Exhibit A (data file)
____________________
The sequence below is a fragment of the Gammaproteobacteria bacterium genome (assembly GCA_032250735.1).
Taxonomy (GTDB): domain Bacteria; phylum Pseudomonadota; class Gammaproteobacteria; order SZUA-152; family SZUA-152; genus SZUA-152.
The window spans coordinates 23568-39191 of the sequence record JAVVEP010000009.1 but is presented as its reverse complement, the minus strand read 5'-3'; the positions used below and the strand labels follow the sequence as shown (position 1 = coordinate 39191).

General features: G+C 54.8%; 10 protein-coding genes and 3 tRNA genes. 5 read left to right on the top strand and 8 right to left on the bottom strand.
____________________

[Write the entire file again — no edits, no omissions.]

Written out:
The sequence below is a fragment of the Gammaproteobacteria bacterium genome (assembly GCA_032250735.1).
Taxonomy (GTDB): domain Bacteria; phylum Pseudomonadota; class Gammaproteobacteria; order SZUA-152; family SZUA-152; genus SZUA-152.
The window spans coordinates 23568-39191 of the sequence record JAVVEP010000009.1 but is presented as its reverse complement, the minus strand read 5'-3'; the positions used below and the strand labels follow the sequence as shown (position 1 = coordinate 39191).

General features: G+C 54.8%; 10 protein-coding genes and 3 tRNA genes. 5 read left to right on the top strand and 8 right to left on the bottom strand.